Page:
“Since we’ve been doing this since 2012, there have only been two lawsuits,” Anderson said. “One was intentional, by a global company that wanted to make a poster child out of one of their distributors.”

Beauty companies must also be sure to close their own legal loopholes.

“It’s important to always have a strong collection of registered intellectual property rights throughout the world — not just in your home country and where your customers are but also in countries where counterfeit manufacturing or trafficking is prevalent. Think: Asia, the Middle East and Eastern Europe,” said Kelly McCarthy, partner at the intellectual property-focused law firm Sideman & Bancroft LLP. McCarthy works with clients like Kat Von D Beauty, Fenty Beauty, Ole Henriksen and Bite Beauty to shore up their supply chains and shut down unauthorized sellers.

In addition, McCarthy encourages companies to establish customs programs that make it possible for them to keep tabs on international shipments of counterfeit goods. Finally, the companies should monitor (or hire a company like E-Enforce to monitor) the major online marketplaces that give a platform to unauthorized sellers.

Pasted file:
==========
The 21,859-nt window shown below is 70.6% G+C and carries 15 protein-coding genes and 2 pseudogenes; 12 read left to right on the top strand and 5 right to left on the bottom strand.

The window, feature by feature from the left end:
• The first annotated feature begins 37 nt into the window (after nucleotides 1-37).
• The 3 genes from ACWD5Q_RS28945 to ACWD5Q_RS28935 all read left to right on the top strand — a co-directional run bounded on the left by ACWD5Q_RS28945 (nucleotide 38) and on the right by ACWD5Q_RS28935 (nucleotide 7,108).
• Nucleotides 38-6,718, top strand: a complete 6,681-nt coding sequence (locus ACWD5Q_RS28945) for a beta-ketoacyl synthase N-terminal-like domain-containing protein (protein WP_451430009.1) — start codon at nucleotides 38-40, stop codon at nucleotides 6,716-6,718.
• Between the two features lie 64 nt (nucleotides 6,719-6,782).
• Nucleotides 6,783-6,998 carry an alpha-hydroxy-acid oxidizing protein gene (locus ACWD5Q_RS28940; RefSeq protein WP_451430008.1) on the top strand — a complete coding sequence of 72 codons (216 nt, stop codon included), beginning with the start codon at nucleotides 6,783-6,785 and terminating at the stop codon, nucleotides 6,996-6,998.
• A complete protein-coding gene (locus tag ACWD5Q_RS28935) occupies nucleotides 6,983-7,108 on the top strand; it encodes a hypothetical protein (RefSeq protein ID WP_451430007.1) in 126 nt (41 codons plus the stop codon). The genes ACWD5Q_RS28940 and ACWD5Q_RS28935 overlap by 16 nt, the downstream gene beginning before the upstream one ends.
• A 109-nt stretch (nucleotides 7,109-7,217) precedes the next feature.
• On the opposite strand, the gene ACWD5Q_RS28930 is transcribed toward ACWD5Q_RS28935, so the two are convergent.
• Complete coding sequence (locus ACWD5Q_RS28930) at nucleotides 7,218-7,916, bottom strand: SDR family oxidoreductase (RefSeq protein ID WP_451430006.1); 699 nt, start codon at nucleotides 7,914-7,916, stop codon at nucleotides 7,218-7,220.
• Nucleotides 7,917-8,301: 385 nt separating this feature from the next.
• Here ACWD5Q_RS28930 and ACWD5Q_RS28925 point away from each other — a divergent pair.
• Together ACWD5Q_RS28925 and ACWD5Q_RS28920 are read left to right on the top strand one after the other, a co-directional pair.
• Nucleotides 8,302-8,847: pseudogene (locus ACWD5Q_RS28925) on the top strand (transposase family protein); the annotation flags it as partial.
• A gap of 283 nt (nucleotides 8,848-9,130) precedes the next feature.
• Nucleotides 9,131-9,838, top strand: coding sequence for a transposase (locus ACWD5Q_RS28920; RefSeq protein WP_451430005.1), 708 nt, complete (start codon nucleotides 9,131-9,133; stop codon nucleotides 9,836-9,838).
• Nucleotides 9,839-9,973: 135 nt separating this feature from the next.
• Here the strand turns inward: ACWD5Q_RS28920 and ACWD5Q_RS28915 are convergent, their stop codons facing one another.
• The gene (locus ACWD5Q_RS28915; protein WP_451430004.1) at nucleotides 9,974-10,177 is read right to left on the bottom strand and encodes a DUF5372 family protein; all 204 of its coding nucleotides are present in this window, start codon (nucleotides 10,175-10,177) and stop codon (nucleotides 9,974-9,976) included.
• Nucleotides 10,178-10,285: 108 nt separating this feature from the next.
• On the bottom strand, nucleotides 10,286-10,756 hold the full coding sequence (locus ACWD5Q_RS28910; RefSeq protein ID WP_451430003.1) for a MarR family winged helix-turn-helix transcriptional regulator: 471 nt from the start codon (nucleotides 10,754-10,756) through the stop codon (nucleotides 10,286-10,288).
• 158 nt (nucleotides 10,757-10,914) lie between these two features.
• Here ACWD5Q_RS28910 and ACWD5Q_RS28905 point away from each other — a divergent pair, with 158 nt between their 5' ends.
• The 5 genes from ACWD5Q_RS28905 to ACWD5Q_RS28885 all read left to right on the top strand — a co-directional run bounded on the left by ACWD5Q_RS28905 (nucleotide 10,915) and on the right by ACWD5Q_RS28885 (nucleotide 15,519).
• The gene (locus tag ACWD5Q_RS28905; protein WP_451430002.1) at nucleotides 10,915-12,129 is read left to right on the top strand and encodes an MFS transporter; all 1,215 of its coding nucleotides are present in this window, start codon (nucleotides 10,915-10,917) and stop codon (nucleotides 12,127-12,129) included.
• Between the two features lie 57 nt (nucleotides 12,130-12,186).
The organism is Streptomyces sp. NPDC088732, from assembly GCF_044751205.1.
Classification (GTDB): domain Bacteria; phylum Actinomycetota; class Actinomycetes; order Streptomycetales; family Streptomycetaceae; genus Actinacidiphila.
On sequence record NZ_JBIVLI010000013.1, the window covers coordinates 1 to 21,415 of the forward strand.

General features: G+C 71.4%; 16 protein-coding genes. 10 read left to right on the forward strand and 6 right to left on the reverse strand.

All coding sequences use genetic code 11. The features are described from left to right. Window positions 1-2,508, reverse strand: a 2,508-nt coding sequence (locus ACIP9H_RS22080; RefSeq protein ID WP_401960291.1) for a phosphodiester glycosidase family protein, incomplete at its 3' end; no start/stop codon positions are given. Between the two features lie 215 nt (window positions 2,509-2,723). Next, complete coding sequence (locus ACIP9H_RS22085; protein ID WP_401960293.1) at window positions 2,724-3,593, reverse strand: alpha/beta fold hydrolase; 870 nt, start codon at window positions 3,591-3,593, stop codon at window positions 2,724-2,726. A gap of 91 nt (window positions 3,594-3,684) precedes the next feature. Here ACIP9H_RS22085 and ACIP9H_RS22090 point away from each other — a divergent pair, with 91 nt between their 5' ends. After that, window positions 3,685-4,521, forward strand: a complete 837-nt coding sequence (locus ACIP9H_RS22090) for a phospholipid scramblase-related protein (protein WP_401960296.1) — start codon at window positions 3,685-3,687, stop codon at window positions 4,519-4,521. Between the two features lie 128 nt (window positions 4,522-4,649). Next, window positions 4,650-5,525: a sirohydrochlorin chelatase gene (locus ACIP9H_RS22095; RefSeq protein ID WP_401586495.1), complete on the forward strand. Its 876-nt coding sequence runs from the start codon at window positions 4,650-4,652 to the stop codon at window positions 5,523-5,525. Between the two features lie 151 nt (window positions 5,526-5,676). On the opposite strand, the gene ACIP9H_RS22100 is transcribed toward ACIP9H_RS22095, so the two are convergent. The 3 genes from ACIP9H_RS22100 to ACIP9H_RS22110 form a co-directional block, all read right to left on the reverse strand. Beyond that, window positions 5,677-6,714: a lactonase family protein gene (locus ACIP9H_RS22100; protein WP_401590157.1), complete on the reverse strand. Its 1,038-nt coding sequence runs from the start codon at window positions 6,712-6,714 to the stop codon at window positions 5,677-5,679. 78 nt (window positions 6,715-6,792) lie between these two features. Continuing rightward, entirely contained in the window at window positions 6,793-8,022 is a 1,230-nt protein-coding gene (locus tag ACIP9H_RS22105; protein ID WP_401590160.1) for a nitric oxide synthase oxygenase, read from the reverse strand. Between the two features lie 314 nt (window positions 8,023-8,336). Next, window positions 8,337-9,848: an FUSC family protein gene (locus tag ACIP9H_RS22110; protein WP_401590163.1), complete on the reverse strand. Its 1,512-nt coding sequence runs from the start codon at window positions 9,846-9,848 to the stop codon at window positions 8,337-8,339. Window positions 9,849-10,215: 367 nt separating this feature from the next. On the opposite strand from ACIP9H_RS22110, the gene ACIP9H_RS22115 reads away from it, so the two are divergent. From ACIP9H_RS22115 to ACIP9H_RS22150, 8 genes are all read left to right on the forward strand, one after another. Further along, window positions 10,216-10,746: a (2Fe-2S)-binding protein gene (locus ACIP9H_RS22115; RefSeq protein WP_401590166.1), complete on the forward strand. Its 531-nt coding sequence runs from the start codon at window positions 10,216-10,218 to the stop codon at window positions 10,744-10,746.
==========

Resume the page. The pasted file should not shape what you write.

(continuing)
“With these systems in place, a company can then identify how to best identify targets of all sizes and triage incidents for escalation, whether that be in the form of legal letters, reports to law enforcement or litigation,” McCarthy said.

Fending off copycats internally
Beauty companies are also working from within to inform customers of the potential risks of illegitimate product. Skin-care company Murad devotes a section of its website to unauthorized sellers. The featured banner asks, “Are your Murad products authentic?” Over the years, the company has identified nearly 100 companies that are selling Murad products but are unauthorized to do so, said Van Vuong, the company’s svp of digital sales and e-commerce.

Each Murad product is marked with a holographic seal with a unique code, which serves as both an indication to customers that product is legitimate and a tracking system for the company. (The company declined to share specifics of what information exactly the seal is able to provide.) “This is an important step to ensure customers are receiving authentic and high-performing products,” said Vuong.